Sometimes it feels good to get really mad--especially when you know you're in the right. We've all had the experience of being so wronged and feeling so furious that we feel like we just have to get it out. When the bank freezes our credit card even though we conscientiously notified them that we were traveling internationally, when our partner promises and then fails to put away the laundry for the third night in a row, when the renovation contractor consistently arrives late, we feel justified in our anger and it's a relief to tell someone off.
The problem is, this isn't always the best strategy. In fact, if we think in terns of objectives, it's often a bad strategy. Consider a few examples:
1) I recently had the experience of being so angry at my banking institution that as I dialed the customer service centre, I was practically shaking with excitement to let loose my righteous indignation. I raged at the customer service representative--which felt good in the moment--but when we hung up, my account was still frozen and the bank rep didn't seem too motivated to get to the bottom of the error. I had been so pumped up with righteousness that I failed to consider my objective: more than letting the bank know how I felt, I wanted access to my account. Did my behaviour facilitate the achievement of my goal? Not at all! I called back the customer service agent and apologized. It was embarrassing but by the time I ended the second call, the customer service rep was relaxed, apologetic, and eager to help. She promised to resolve the problem and call me the next day (which she did!).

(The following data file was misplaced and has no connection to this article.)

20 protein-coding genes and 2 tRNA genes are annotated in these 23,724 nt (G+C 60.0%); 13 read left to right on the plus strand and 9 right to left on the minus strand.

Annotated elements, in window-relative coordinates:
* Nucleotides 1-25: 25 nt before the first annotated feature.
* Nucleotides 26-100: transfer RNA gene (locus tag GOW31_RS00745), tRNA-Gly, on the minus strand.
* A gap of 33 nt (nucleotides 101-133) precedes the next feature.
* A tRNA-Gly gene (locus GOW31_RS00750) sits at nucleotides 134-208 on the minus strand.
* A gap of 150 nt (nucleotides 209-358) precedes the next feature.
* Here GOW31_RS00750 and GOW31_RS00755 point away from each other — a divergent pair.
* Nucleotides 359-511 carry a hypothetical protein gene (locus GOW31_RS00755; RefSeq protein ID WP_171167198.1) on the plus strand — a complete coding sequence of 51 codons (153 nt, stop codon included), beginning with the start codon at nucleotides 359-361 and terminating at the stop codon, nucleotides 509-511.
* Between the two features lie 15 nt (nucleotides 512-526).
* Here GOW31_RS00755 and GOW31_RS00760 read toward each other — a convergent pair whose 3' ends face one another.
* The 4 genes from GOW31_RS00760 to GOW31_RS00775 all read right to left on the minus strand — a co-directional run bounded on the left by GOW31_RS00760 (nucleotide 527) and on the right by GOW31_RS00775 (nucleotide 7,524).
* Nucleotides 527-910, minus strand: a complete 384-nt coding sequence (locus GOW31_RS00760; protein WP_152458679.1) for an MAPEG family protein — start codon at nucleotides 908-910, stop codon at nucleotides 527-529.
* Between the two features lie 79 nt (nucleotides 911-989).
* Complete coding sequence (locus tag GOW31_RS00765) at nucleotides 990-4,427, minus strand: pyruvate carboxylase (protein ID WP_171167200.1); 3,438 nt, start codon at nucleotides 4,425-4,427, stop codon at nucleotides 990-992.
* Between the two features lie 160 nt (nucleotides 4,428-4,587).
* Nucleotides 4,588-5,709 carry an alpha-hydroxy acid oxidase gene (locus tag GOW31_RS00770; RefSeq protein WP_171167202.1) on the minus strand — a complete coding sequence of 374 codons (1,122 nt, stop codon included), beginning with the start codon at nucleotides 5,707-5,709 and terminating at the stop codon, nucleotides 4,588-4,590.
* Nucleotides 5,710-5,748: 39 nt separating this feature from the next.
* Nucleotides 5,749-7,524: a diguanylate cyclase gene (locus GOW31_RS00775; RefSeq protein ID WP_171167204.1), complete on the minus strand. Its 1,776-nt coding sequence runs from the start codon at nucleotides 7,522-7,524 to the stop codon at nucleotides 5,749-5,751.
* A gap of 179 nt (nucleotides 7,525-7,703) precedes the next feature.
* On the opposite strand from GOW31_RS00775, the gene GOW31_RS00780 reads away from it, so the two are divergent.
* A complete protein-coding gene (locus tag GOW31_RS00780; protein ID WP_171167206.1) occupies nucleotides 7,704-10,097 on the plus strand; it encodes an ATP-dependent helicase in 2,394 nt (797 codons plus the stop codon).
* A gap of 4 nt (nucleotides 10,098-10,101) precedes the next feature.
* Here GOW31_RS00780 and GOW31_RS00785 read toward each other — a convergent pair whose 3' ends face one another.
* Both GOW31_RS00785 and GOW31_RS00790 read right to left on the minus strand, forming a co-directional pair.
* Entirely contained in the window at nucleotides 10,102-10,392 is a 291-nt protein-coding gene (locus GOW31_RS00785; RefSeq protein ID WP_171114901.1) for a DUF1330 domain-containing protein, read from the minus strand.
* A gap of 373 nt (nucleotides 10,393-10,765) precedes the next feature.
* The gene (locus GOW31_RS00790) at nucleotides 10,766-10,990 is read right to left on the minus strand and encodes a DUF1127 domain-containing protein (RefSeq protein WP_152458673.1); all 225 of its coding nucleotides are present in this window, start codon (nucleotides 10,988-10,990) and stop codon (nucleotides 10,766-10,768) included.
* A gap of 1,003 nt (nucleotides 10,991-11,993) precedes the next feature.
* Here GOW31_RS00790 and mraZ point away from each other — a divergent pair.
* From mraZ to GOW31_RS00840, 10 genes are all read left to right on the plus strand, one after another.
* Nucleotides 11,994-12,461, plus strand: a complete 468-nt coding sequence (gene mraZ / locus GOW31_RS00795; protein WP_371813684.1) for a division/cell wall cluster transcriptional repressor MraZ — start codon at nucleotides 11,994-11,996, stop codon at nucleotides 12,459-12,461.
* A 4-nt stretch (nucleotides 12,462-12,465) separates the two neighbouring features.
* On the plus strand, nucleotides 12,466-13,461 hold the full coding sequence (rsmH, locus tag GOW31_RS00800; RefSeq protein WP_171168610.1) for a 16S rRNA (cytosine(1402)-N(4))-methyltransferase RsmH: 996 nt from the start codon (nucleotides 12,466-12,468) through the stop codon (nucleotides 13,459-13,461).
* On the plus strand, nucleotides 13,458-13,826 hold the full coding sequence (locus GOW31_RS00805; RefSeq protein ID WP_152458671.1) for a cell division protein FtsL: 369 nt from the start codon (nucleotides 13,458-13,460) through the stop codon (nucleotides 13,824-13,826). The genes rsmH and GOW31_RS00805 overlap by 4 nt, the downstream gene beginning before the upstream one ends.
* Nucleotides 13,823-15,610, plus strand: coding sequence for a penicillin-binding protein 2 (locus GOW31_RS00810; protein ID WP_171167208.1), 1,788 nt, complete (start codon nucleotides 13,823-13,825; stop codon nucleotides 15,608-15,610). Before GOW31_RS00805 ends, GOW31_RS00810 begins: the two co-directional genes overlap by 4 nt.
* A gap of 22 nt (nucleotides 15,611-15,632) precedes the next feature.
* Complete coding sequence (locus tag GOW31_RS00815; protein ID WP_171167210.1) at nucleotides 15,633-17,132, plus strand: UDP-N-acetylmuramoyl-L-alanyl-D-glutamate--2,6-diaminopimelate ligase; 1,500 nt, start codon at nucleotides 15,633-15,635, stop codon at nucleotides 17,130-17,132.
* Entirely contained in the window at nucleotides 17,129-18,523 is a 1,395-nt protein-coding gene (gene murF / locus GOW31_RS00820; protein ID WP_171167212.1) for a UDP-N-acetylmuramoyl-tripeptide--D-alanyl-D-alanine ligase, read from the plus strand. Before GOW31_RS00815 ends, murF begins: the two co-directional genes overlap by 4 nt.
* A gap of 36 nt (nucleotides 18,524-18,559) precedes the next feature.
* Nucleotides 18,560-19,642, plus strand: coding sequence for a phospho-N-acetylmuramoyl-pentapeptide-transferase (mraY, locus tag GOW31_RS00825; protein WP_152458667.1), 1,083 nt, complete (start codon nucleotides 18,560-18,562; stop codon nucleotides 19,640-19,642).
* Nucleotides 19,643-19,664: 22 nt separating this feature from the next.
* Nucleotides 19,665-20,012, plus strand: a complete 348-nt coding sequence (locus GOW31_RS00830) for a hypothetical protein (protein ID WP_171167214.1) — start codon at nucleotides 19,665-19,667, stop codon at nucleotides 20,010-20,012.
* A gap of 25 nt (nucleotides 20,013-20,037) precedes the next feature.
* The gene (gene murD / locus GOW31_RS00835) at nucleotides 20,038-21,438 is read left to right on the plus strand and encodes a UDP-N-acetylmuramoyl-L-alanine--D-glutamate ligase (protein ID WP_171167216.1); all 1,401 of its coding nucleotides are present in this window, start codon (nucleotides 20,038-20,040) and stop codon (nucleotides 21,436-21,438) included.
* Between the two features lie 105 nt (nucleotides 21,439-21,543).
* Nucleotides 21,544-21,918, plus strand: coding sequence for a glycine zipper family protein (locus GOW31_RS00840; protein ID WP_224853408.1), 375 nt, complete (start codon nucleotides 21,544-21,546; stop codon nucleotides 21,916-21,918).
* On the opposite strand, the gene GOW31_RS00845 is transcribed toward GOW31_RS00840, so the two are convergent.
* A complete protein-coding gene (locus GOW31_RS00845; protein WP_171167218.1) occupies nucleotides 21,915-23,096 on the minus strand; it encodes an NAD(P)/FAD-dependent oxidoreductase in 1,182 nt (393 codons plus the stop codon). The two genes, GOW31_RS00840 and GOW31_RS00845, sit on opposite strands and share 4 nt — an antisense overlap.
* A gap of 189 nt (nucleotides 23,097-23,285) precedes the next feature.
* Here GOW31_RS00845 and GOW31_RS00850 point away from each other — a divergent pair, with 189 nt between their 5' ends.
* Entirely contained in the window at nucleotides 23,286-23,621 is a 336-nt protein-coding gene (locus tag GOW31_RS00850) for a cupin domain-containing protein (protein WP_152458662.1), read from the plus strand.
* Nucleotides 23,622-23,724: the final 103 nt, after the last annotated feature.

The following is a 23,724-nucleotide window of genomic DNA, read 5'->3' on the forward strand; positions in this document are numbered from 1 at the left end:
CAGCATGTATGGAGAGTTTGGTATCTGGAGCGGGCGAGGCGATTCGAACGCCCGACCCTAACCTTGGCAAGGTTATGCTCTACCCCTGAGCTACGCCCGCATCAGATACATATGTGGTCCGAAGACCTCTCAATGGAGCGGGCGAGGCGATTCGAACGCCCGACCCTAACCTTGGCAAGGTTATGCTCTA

2) My friend's landlord has been consistently rude, picky about absurd details of the lease, and overall difficult to deal with. He recently raised the rent by $200 in a blatant attempt to get her to move out. My friend was livid; she decided not to renew the lease, and drafted a long email to the landlord detailing each episode in which he came over without calling, failed to complete repairs in a timely manner, or was otherwise unreasonable or non-compliant with the lease. I read the draft and asked her the key question: what are your objectives in this situation? My friend replied that she wanted to get her damage deposit back, use the landlord as a reference for her next apartment, and make sure he knew that he was a jerk. We reviewed the congruence between her actions (the email) and her objectives and decided that the email served only the third--and least important--objective. She decided that she wanted her damage deposit back and a good reference more than she needed to tell off the landlord, and decided not to send the email.
3) I had a client whose partner consistently worked late, leaving her alone in the evenings. My client felt hurt and sad and angry, and would repeatedly burst into tears the minute her partner walked in the door. I asked her the question: what are your objectives in this situation? When she replied that her goals were for her partner to realize how upset she was, and for him to come home earlier, I asked her how her partner usually responded to tears. When she replied that his usual reaction was to withdraw, she realized that it was time to rethink her strategy. By crying, she was achieving one of her goals (letting him know she was upset) but distancing herself from her second and more important goal. By reviewing her objectives, she was able to come up with a different strategy: talking to her partner about the problem--without tears--on the weekend.
In any situation--but in particular when we feel indignant and righteous--reviewing goals before acting can be a good idea. Simply letting out feelings isn't always an effective strategy, and it's risky to assume that others will change their behaviour just because we made our displeasure clear. The next time you find yourself gleefully/vengefully anticipating letting out your feelings or telling someone off, take a minute to consider what you're actually hoping for in the situation. You might end up changing your strategy!